Updated July 24, 2023
Definition of Bull Trap
Bull trap pattern typically occurs at a resistance level and is a bearish signal forming with an uptrend. It does not require to be on an all-time high. An investor should search for a bull trap in a bullish market where the price is expected to increase. An investor needs to monitor markets carefully to catch a turn in a trend.
It often occurs in Futures, Stock markets, Forex, and Currency pairs. Some experienced traders use the chart pattern and technical analysis to look for trapped traders and try to benefit from the scenario.
Explanation of Bull Trap Chart Pattern
- The market price is moving upward, after which the resistance level is reached, the price further breaks out, and then it continues to move in the same direction.
- Traders reach a breakout, jump places, buy orders, and price surge.
- Traders persist in selling short-limit orders when their triggers are hit, despite the price repeatedly hitting their stop-loss orders.
- When liquidity erodes at these levels, the market price declines and is within the resistance zone.
- Traders place short positions, and breakout traders jump in to recover their losses before rejoining the trend after getting stopped.
Who are Trapped Traders?
- Traders with short positions are taken out and trapped out of the market.
- Traders with the Long position are still within the market range, after which the price moves in the opposite direction, trapping them while they still hold the position for a bounce-back.
How to Realize Profit from Trapped Traders?
- Identify a price movement coming into Resistance.
- To trap the breakout, traders let the price above the resistance zone
- Entry trigger occurs when strong bearish close below the Resistance zone
How Does Bull Trap work?
- A bull trap chart pattern is an indication of a bearish signal.
- We will observe strong momentum-breaking resistance.
- A trader will Lookout to short the break of the bearish candlestick
- A good stop location will be when high breaks out, which indicates the Failure of a bull trap.
- As another bear candlestick appears and Trader may get stopped. It is still holding as this might come from a higher time frame.
- Keep price action in mind to book profits. An uptrend is still valid until proven otherwise.
How to Trade Bull Traps? (Dynamics of the Bull Trap)
- A long sell-off where traders miss profit opportunities and become greedy in search of more profits.
- Price sets up a new uptrend that attracts investors to enter new positions. In other words, the price starts a new trend wave by breaking the previous lows.
- Price is slightly in favor of ‘trapped’ traders, providing them confidence and security.
- Price reversal takes place. People in disbelief continue holding on to their positions, suddenly becoming lost. Traders who are aggressively buying are making huge profits, and the opposite party is selling, with the belief of price turning again.
- As the price rallies, trapped short traders face huge losses. The acceleration of the rally is a result of buying activity as most traders are compelled to exit their long trades.
A bull trap is not just a pattern; it helps explain how the average trader approaches the markets and why the professionals usually win.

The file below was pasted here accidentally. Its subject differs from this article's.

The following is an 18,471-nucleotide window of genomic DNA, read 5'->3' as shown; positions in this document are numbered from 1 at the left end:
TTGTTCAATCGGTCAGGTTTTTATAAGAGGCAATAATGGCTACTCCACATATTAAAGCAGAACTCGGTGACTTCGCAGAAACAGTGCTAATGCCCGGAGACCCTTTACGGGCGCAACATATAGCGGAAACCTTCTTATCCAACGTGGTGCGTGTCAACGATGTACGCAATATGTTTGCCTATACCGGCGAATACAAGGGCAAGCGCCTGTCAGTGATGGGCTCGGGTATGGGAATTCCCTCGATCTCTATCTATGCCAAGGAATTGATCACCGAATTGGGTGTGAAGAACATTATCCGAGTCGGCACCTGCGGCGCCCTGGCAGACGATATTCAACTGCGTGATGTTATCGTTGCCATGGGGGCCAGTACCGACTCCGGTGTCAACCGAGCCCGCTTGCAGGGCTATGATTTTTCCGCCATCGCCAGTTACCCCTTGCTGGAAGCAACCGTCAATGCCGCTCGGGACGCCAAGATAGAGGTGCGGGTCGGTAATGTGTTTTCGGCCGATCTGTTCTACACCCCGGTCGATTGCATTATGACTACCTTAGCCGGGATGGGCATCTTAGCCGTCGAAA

How to Avoid the Bull Trap?
- Late Entry and Exit: A trader must remember not to sell when the price moves up and never buy when the price is moving down. He can enter the market and short his position when the price is already going down and buy the position when the price goes up.
- Following a Moving Average Pattern: One of the easiest ways to explain how insurance works are by applying a moving average to charts and patterns and trading in the directional pattern, which means that he needs to trade short once the price has broken the moving average to the downside which occurs after a bull trap and enters a long trade after the price has broken the moving average to the upside which occurs after a bear trap.
Bull Trap vs Bear Trap
A bull trap pattern occurs when there is a breakout and the price has been consolidated. It is more clearly visible when traders trade based on technical analysis and chart patterns. A bear trap pattern is exactly the opposite of a bull trap pattern, wherein price movement encourages traders to place short positions after a short consolidation period. Following this, the price breaks out to the downside, and it often signifies a correction or reversal of a trend.
Key Points to Remember:
- The risk-to-reward profiles can vary in either direction. An investor must be careful to identify a major trend change in the market.
- It is one of the least well-known strategies among traders.
- Bull trap traders should look for two critical things to have in place: A strong resistance level formed by a previous high, Confirmation of price action of reversal like a bullish rejection candle, inside bar, or engulfing pattern in a bearish market.
- A trader needs to be patient enough to successfully trade on the bull trap, which means he needs to miss some profitable trades.
- A bull trap is an excellent way to realize profits quickly and avoid keeping an open position for a long time.
- Sometimes, the price can continuously move in the breakout direction, so a trader needs to be prepared for a reversal.
A Bull Trap occurs when a trader with a buy position breakout to have the price reverse lower. A Bull Trap trading strategy involves fetching profit from trapped traders.
Two ways can help in avoiding a Trap:
- Stop chasing parabolic breakouts.
- Trade breakouts with a build-up.
This is a guide to Bull Trap. Here we discuss the definition and working of bull trap along with how to trade and avoid the trap. You may also look at the following articles to learn more –